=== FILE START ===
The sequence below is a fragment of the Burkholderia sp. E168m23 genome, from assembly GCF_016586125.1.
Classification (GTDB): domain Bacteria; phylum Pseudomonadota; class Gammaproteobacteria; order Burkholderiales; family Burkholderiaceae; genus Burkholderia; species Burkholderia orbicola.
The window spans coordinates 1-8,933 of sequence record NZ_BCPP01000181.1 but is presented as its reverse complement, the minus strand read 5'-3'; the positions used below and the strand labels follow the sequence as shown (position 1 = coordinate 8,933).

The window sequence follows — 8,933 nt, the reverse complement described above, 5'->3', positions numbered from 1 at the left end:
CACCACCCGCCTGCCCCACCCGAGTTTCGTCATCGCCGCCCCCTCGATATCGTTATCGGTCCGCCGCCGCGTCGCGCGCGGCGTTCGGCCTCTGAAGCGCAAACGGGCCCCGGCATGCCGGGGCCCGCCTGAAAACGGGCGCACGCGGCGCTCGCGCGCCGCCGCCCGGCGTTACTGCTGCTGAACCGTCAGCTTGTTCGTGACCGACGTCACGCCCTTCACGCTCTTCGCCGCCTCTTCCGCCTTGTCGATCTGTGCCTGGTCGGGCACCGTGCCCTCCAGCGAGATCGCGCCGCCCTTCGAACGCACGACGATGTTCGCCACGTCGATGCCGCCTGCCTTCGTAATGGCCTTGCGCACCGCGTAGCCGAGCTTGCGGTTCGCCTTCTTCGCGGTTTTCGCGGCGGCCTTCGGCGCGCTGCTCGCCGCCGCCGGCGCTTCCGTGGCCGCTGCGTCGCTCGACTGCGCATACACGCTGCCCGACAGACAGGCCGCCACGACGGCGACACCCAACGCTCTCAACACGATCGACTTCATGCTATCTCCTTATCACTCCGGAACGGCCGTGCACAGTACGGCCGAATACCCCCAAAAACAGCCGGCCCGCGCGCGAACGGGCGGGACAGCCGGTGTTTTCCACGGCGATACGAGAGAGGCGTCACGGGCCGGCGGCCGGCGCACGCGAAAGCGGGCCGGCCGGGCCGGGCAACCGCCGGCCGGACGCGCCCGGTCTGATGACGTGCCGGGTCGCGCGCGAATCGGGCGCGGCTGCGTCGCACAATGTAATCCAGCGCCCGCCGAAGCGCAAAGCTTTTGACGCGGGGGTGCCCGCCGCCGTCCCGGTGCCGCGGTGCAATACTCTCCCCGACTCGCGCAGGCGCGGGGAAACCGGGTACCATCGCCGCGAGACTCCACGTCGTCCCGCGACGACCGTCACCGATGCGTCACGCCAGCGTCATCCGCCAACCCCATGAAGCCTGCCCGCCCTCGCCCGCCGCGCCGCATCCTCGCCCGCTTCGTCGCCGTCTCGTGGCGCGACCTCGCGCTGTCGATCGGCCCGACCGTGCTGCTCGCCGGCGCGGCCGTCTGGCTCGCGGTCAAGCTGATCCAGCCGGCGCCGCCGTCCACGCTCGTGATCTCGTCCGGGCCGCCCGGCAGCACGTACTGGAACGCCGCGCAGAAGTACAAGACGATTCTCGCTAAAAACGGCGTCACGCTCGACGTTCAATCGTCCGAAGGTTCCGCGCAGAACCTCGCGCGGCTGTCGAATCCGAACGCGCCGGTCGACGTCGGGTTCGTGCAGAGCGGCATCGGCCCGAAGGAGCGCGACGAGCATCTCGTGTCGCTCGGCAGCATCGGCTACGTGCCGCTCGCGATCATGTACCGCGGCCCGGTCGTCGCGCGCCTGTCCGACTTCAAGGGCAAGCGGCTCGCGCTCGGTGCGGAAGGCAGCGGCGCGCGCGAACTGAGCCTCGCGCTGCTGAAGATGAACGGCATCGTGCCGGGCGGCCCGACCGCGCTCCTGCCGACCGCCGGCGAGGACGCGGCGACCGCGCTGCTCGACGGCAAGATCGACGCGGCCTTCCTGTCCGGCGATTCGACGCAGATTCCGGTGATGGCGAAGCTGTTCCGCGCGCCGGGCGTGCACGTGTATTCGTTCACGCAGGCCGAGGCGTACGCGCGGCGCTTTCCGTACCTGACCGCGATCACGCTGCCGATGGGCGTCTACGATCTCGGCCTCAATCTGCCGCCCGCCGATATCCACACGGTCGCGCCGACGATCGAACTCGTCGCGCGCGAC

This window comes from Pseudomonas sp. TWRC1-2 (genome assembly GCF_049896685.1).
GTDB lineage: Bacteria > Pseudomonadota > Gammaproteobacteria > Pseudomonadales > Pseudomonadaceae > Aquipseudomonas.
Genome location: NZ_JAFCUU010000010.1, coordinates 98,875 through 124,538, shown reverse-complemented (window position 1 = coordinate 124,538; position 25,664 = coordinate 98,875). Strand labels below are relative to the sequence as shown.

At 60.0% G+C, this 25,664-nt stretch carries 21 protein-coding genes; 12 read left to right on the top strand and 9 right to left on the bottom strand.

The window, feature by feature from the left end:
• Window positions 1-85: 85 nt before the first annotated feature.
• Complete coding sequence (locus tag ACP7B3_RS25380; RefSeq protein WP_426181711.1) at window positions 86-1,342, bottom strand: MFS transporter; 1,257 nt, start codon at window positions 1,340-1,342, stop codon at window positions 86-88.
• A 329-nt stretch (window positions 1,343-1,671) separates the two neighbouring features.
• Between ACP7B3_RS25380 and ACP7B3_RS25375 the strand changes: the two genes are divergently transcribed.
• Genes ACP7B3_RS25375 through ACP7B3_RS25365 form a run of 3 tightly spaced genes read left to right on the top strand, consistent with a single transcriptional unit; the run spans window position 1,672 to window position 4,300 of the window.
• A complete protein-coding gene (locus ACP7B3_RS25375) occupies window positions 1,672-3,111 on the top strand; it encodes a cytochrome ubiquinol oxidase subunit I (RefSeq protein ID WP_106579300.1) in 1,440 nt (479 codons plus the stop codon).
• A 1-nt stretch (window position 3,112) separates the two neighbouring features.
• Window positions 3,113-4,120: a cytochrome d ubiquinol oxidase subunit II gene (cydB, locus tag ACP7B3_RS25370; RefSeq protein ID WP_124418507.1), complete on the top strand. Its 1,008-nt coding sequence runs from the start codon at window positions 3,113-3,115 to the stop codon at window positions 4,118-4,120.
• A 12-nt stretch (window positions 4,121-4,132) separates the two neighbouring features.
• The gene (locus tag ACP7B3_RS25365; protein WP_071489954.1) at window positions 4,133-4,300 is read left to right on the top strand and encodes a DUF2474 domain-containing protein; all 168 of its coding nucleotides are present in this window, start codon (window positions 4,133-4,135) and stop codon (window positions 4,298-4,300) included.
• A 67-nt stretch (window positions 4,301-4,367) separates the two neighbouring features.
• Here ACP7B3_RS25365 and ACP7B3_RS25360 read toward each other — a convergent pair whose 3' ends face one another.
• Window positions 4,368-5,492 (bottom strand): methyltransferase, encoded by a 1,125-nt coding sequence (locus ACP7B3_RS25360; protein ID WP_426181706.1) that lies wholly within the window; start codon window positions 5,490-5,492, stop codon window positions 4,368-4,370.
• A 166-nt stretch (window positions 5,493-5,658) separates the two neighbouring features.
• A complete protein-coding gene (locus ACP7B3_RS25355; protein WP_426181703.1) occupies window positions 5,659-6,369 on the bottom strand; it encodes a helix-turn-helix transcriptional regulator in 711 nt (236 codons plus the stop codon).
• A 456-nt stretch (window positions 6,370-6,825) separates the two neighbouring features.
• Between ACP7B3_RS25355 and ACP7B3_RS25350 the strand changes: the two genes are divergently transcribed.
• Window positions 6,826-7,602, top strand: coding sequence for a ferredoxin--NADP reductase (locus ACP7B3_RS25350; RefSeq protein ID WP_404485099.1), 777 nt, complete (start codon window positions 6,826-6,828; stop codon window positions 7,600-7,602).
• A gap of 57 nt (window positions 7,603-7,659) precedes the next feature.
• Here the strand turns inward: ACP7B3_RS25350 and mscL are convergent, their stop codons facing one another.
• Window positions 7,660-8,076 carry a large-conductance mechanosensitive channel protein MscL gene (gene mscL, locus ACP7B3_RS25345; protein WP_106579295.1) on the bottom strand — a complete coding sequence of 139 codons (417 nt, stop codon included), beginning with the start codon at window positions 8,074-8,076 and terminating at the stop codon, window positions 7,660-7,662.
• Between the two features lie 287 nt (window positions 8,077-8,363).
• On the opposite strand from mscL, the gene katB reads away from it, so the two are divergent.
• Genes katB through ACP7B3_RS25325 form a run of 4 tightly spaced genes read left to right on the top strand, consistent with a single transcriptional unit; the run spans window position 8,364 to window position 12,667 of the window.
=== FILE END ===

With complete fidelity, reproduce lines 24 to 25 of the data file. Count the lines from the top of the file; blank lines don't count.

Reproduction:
• A 166-nt stretch (window positions 5,493-5,658) separates the two neighbouring features.
• A complete protein-coding gene (locus ACP7B3_RS25355; protein WP_426181703.1) occupies window positions 5,659-6,369 on the bottom strand; it encodes a helix-turn-helix transcriptional regulator in 711 nt (236 codons plus the stop codon).